Right in the Centre - A message for every community


By Ken Waddell

Neepawa Banner & Press

As summer holidays emerge on the scene, I have a favour to ask of every reader. I am especially asking that over the summer, people aged 25-45 years of age contemplate the future of their respective communities.

Summer is filled with great community activities. There are fairs, picnics, sports days, family and school reunions, an endless list of things to do. I want the 25-45 years olds to think about all the events and the facilities in which they are held. Think about the parks, the skating and curling rinks, the community halls and the sports fields and pools in our communities. Think about how they got built, the thousands upon thousands of volunteer hours that put them in place and the volunteer time and money for upkeep and improvements.

All these events, facilities and groups didn’t happen by magic. They didn’t simply appear out of thin air. They all came about by hard work and mostly by the efforts of volunteers.

After you think about all these things, I can almost guarantee you will conclude, “Somebody should take up these causes”. You are absolutely correct! 

What you may not conclude is that the someone is “You!”. 

I can safely say that every community is similar but I will use an example from Neepawa simply because that is the history I know best. I will use one example and that is Neepawa’s Yellowhead Centre, a hall and arena combination unit.

The YHC is made up of parts of the old salt well and some “new” construction. In the 1960s, the salt well shut down. The short version of the story is that the Town of Neepawa turned it over the The Neepawa Centennial Project Inc.. A committee was formed, money raised and the facility opened 50 years ago. That community centre, like many other such facilities in many other communities is a cornerstone of the community.

The underlying message is that some of the people who worked their fingers to the bone to make the Yellowhead what it is today are still alive (and quite active). That means that they were 25-30 years old or so back in the day. A big thank you goes out to them and to the young people who have stepped up over the years to do the community work.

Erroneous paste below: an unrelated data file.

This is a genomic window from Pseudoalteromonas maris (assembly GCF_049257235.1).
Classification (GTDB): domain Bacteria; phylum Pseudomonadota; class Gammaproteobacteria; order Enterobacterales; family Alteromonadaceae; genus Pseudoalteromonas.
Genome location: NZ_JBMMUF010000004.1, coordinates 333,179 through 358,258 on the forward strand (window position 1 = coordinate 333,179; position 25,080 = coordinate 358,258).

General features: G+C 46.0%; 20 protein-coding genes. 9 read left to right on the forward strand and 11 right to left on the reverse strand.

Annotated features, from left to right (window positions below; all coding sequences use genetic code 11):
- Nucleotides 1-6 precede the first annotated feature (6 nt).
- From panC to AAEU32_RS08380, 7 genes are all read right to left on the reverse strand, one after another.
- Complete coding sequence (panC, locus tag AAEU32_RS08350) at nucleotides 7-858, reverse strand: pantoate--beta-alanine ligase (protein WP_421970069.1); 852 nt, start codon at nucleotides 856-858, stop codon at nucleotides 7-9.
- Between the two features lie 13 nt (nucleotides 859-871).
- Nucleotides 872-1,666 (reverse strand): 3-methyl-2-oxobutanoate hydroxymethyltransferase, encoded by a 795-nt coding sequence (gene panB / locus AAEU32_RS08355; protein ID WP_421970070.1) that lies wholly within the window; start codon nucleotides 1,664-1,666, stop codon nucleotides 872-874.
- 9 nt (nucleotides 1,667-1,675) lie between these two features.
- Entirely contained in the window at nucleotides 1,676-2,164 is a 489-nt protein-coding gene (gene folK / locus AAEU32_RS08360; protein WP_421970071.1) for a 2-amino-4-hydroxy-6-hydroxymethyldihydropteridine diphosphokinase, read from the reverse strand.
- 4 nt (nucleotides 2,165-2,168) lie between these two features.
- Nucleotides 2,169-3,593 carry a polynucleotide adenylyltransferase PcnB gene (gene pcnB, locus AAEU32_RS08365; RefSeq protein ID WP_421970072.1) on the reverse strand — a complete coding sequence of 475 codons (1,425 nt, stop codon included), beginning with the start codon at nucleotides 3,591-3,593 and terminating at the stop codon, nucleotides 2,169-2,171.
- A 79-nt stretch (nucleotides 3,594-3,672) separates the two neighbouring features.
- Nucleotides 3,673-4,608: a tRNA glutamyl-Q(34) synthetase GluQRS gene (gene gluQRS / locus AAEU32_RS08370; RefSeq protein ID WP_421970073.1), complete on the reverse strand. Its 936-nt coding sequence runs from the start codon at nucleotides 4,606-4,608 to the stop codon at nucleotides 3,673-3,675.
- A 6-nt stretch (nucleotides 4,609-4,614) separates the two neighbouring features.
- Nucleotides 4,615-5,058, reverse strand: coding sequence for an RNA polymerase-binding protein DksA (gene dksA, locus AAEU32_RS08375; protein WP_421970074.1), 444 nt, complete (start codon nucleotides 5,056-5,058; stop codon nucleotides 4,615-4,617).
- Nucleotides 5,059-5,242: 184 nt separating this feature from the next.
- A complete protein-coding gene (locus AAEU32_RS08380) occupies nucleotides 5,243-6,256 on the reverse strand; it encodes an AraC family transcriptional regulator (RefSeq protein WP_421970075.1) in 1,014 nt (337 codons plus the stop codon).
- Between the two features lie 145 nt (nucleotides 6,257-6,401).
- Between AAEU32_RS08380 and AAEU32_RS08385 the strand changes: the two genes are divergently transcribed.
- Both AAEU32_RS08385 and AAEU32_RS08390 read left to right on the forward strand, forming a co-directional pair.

The problem is that there aren’t enough young people realizing there is work to be done, facilities and organizations can’t run only on 70-80 year old people. There has to be new troops. If you want a community to at least be as healthy as the one you grew up in, then your community needs you. You are badly needed. 

Many times I have heard from younger people, “Well I have to work” or “I have to raise my kids.” That’s true, but what did you think all those now old people did fifty years ago. They worked and raised kids and when there was a fundraising supper to put on they didn’t always buy the food, they often donated it.

As I look across the Banner & Press readership area, every town needs more volunteers, less in-fighting, more cooperation and a swell of improvements. As my generation starts to age out (I was 75 this year) the torch has to pass on and simply standing by is not an option if you want your community to be as good or better than the one you were raised in.

There are some tremendous young leaders in our communities. Many are being taught volunteerism in school and in the community. They need encouragement, they need more helpers and they need to move forward. If the old guard doesn’t get renewed, our community facilities and organizations will die with the passing of our older people. That would be a shame to their memory and a huge loss to our communities. No doubt, our communities will survive but they can thrive and it is a fresh generation of volunteers who will make that reachable.

Disclaimer: The views expressed in this column are the writer’s personal views and are not to be taken as being the view of the Banner & Press staff.